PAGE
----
My internet is working fine albeit slowly. I think that Comcast may have instituted some caps on bulk file downloads and video streaming in order to protect VPN and web conferencing. Dial in bridges have been overwhelmed though.
OSS Architect (Palo Alto, CA)
The "last mile" in WAN broadband networks is made more "economically feasible" by a practice known as "overbooking". This is, essentially, reselling the same bandwidth to multiple users. Normally this works because a broadband network rarely reaches peak demand. When it does, "network latency" increases. This affects video and gaming first, then VoIP, then email. Since these are all specific "protocols", ISP's can throttle service by protocol, or by endpoint IP address. Netflix, to its credit, has built its own private/parallel internet to offload demand on ISP backbone network links. It does have to relay on local broadband service providers to link "the last mile". @Mike in Omaha must be a network engineer, like me, and he gives a list of things end users can and should do to limit the congestion on the broadband networks.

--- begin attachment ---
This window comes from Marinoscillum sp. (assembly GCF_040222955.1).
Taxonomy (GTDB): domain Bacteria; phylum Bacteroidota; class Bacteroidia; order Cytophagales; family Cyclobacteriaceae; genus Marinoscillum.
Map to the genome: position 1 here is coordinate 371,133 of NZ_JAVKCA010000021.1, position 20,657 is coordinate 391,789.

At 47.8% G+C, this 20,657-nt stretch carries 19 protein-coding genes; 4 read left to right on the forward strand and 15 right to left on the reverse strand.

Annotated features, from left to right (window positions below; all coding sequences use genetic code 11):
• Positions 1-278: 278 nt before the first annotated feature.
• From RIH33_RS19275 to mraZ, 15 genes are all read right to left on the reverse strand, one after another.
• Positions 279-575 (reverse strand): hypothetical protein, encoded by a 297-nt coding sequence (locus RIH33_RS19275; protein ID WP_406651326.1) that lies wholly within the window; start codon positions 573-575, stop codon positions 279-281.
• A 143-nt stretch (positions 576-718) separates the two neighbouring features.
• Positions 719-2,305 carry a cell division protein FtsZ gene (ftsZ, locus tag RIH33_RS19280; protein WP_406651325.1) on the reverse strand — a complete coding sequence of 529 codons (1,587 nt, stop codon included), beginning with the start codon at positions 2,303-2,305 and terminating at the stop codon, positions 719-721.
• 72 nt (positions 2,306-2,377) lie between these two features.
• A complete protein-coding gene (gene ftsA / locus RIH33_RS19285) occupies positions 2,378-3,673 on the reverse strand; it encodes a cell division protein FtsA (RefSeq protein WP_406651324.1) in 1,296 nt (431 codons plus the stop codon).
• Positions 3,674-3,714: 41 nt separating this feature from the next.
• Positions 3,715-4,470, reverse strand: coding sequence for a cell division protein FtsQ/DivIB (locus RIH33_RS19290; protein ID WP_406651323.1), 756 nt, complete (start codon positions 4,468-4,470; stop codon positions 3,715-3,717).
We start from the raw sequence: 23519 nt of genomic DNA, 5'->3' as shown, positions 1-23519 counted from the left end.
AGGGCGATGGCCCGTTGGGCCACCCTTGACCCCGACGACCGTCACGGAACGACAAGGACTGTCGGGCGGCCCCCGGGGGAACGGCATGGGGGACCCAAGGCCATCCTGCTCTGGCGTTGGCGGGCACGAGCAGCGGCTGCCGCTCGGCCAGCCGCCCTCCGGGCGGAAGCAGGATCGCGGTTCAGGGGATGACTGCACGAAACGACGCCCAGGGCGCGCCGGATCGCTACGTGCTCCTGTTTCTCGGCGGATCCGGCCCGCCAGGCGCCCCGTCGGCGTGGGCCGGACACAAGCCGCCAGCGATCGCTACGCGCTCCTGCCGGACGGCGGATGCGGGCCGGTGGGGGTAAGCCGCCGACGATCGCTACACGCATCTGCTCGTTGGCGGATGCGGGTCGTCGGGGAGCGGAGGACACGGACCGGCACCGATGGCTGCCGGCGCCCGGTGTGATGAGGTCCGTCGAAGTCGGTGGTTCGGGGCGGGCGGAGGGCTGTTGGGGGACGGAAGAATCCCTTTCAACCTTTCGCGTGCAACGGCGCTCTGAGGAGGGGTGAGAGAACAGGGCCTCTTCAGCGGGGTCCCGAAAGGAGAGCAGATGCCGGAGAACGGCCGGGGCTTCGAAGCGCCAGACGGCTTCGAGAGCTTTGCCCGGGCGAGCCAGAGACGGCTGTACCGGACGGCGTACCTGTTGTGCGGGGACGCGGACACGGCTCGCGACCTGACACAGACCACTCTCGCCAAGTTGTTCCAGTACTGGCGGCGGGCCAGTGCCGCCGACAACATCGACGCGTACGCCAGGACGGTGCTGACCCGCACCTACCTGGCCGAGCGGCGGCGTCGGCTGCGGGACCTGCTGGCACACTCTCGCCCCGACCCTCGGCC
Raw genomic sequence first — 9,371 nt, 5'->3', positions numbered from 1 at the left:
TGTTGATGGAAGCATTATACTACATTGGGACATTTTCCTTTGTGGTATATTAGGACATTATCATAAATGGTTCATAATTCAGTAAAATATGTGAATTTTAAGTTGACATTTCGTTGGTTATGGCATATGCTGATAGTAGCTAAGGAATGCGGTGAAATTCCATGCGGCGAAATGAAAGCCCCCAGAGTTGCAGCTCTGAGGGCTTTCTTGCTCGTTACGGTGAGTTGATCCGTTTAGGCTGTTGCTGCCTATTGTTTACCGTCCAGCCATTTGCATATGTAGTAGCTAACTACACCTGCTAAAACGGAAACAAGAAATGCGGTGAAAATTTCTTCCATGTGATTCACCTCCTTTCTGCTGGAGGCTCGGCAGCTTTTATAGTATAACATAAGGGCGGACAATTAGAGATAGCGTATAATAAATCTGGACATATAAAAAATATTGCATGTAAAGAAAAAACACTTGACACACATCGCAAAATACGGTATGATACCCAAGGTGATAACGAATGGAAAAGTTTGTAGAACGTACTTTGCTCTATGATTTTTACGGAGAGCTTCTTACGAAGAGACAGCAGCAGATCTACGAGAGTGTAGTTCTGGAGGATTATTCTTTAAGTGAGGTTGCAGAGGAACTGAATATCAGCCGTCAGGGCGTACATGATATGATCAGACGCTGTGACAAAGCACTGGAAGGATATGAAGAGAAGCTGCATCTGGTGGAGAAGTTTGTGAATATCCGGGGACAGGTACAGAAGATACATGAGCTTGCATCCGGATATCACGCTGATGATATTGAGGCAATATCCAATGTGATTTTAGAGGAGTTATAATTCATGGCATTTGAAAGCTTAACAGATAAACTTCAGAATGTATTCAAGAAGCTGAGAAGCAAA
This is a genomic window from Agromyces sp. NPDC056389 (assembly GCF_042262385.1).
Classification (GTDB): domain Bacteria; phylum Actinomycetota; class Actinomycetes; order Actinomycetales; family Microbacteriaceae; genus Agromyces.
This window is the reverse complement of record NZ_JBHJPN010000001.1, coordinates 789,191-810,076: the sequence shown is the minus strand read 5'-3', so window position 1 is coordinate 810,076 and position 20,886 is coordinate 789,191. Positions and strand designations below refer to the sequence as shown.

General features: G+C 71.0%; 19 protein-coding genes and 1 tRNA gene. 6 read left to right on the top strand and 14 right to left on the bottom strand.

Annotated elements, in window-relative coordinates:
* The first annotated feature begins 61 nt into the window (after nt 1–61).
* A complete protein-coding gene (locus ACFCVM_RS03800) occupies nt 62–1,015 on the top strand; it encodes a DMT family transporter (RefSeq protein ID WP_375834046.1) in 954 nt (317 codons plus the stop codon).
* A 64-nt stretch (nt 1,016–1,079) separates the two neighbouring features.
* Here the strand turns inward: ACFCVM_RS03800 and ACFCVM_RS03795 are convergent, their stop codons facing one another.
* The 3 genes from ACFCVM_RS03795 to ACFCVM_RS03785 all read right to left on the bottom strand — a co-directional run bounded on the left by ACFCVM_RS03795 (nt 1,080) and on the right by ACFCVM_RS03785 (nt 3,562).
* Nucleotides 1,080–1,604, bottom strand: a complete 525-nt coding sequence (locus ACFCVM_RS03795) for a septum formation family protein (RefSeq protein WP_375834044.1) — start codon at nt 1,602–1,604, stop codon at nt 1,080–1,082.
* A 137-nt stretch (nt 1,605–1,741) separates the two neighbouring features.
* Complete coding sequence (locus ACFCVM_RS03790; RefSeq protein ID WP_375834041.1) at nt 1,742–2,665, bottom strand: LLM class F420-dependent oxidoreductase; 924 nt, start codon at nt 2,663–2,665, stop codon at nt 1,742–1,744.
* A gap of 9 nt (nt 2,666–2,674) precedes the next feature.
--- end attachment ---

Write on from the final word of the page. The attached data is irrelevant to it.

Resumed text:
JD (DC metro)
@OSS Architect "Netflix has a private/parallel internet?" That's an odd explanation which will leave everyone misunderstanding what really happens. IMHO, it's more enlightening to say Netflix minimizes traffic by offering video servers to ISPs for installation in their central offices. The ISPs accept because this avoids load on their core networks, and for smaller ISPs, means they pay less money to their tier 1 upstream providers like ATT & VZ. Netflix saves money by running part of their data center functionality on ISP power, a/c, and space while reducing connectivity charges .... and customers get a better experience. It's smart, and Netflix is totally open about what they are doing.